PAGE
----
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The New State Department Report on Terrorism: Rethinking the Numbers and Coverage By Anthony H. Cordesman

 

 

 

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COMMENTARY

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The New State Department Report on Terrorism: Rethinking the Numbers and Coverage

Anthony H. Cordesman

September 20, 2018
Read Online: cs.is/2xq9yM6

The U.S. State Department issued its latest annual report on terrorism on August 19, 2018. The report updates its past estimates to cover 2017 and provides a separate Annex of Statistical Information that summarizes the global trends in terrorism. The report concludes that,

The total number of terrorist attacks worldwide in 2017 decreased by 23 percent and total deaths due to terrorist attacks decreased by 27 percent, compared to 2016. While numerous countries saw a decline in terrorist violence between 2016 and 2017, this overall trend was largely due to dramatically fewer attacks and deaths in Iraq. Twenty-four percent of all deaths in terrorist attacks in 2017 were perpetrator deaths, down from 26 percent in 2016. This statistic was historically much lower but began to increase in the 2000s, largely due to shifting tactics in Afghanistan and, to a lesser extent, in Iraq in the 2010s.

The Annex of Statistical Information also provides a summary graph of the trend in total incidents and deaths by month from 2012-2017 – a period that covers the failed U.S. attempts to disengage its combat forces from Iraq and Afghanistan as well as the period of worst fighting against ISIS. This graph is shown in Figure One, and the State Department statistical annex concludes that,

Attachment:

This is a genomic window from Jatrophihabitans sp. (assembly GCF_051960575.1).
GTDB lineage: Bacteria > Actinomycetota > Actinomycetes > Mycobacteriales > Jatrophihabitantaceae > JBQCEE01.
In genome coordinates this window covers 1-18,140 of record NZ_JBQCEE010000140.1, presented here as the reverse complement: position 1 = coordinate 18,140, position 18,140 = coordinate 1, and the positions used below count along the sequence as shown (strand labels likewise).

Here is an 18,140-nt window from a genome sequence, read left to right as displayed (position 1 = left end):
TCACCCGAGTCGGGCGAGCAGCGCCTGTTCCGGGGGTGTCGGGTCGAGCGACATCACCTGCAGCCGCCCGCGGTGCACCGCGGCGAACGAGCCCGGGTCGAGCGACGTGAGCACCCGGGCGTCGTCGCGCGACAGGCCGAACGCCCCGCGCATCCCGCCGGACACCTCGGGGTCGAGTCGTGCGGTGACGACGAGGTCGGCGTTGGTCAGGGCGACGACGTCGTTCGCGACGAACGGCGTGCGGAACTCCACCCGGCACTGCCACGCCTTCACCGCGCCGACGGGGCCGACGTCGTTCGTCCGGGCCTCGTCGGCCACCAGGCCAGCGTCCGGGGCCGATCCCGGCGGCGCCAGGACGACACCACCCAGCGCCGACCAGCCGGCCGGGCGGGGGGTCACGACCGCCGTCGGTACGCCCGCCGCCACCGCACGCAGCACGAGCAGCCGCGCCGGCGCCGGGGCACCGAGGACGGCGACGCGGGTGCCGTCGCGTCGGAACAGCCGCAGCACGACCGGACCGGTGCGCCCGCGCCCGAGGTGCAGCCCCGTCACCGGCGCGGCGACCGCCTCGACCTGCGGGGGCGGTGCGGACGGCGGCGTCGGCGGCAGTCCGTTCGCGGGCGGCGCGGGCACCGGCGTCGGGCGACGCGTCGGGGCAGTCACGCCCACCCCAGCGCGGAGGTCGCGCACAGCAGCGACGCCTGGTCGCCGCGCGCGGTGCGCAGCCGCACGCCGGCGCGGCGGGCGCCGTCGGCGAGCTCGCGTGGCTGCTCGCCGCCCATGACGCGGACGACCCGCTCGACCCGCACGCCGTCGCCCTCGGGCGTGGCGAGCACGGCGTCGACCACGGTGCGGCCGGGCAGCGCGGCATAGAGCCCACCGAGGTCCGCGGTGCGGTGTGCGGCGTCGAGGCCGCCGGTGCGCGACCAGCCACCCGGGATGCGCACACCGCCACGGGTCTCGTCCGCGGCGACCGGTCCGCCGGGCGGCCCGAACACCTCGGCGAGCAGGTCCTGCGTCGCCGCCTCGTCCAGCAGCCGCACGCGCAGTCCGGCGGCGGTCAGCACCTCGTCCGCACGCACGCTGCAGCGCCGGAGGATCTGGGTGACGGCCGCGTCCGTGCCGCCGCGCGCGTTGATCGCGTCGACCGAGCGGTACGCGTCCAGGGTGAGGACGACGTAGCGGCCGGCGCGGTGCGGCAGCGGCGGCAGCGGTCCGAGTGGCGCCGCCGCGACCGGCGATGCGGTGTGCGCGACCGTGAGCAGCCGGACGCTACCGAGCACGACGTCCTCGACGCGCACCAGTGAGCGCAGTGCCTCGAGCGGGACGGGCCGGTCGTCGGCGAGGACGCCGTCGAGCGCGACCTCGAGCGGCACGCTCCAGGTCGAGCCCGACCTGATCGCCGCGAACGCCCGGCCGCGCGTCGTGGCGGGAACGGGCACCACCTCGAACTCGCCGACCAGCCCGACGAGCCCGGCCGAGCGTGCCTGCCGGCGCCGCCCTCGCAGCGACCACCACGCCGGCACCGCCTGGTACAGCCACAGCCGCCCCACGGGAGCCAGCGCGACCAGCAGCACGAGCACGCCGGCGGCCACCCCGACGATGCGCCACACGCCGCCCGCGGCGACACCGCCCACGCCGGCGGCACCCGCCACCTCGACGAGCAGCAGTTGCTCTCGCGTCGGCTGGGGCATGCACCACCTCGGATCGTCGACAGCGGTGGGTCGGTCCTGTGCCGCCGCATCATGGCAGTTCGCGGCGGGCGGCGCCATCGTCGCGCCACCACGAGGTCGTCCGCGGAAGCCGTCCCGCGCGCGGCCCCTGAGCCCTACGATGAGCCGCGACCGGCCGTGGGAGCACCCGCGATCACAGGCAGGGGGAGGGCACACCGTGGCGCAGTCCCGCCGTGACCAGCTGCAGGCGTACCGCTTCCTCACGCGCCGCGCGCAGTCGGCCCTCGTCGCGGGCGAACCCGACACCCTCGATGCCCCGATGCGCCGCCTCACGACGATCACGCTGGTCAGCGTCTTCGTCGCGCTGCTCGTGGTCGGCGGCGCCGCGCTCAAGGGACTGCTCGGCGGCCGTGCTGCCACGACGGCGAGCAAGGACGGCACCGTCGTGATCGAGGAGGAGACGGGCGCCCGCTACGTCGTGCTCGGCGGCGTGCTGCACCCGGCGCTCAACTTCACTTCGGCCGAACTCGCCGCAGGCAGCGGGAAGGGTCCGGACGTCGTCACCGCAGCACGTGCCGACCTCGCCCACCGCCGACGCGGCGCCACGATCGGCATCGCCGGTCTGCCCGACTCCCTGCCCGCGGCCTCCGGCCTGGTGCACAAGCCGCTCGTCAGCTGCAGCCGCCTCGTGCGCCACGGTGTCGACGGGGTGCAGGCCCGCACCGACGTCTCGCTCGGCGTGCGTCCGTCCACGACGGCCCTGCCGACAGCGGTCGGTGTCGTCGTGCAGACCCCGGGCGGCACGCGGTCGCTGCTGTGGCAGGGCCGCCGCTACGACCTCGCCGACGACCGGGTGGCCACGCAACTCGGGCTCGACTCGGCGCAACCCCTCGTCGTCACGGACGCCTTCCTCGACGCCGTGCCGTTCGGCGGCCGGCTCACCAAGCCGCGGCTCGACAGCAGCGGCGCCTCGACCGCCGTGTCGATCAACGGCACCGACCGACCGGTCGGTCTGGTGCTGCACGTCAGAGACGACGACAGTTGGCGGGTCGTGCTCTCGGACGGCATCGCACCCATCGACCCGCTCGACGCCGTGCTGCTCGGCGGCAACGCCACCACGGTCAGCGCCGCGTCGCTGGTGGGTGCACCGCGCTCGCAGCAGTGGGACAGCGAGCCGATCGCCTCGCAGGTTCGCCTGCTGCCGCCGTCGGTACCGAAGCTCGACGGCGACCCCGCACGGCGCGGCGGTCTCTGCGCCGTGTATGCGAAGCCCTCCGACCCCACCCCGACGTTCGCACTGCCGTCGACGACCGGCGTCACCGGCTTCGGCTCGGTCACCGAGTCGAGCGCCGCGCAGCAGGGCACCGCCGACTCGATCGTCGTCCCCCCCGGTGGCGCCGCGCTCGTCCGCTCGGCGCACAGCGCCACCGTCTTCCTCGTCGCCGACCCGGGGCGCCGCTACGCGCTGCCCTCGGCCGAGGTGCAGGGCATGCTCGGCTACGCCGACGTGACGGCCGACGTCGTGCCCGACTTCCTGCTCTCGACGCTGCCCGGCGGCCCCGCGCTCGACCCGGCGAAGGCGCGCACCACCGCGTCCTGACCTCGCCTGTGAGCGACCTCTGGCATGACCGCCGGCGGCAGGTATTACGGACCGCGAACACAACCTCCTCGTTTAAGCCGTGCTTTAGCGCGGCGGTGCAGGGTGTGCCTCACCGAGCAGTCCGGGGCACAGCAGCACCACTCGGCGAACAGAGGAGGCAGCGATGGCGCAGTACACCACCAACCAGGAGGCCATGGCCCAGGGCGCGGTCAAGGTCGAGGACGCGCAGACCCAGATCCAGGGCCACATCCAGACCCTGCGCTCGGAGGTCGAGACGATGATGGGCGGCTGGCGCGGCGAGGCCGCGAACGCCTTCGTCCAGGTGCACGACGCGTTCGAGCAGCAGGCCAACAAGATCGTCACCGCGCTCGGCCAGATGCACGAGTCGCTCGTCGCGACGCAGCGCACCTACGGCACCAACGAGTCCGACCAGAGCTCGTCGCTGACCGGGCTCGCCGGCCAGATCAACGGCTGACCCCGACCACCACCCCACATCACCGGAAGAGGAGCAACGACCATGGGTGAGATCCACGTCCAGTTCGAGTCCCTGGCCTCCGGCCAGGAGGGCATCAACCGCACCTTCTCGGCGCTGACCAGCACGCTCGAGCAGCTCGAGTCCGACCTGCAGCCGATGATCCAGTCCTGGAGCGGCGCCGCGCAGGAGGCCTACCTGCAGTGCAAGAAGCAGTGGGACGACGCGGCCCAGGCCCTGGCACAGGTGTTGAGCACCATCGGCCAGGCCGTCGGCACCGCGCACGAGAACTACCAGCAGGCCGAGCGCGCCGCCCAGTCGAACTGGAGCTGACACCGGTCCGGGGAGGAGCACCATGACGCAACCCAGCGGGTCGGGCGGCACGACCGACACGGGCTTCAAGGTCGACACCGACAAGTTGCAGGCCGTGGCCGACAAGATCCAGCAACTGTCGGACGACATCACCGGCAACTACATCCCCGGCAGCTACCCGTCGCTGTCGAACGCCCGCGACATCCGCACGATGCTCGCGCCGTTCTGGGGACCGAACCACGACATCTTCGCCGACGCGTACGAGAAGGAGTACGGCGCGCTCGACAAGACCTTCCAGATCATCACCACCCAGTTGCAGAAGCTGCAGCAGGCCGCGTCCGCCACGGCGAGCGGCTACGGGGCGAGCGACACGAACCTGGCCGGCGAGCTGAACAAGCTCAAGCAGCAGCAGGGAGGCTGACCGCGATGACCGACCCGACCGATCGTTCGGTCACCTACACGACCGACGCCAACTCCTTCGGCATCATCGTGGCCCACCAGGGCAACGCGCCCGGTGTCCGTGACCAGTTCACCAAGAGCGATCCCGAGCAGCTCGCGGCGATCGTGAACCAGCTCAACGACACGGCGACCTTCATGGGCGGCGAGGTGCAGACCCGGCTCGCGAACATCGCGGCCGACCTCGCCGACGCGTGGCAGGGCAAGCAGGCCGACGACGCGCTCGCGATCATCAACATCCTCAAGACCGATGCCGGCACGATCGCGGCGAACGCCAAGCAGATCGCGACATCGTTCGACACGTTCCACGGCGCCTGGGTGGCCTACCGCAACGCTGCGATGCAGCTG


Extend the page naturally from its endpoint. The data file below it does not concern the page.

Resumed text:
…the global trends in terrorist attacks observed in 2017 are the continuation of an overall pattern of decline that began in 2014 following a rapid increase in terrorist violence. This rapid increase was largely the result of violence carried out by ISIS and allied groups including Boko Haram in Nigeria, as well as the Taliban in Afghanistan. Likewise, the subsequent decline was primarily the product of decreasing levels of violence by these same groups. Despite these patterns, these groups remained several of the deadliest terrorist groups in the world in 2017.

There are good reasons to question both these conclusions and the way in which both the State Department main report and Annex of Statistical Information are structured. Reasons that raise serious questions about the way the U.S. is approaching the very nature of terrorism and its wars against extremism.

Describing Less than Half the Problem: Ignoring State Terrorism

The first and most serious reason to question the Annex and its data comes from the way in which terrorism is defined. It only includes “violent acts carried out by non-state actors.” The main report does include “State Sponsors of Terrorism,” but only includes nations that sponsor non-state actors. Neither the main report or the Annex of Statistical Information address the fact that states commit direct acts of terrorism, or the extent to which non-state actors are reacting to such terrorism.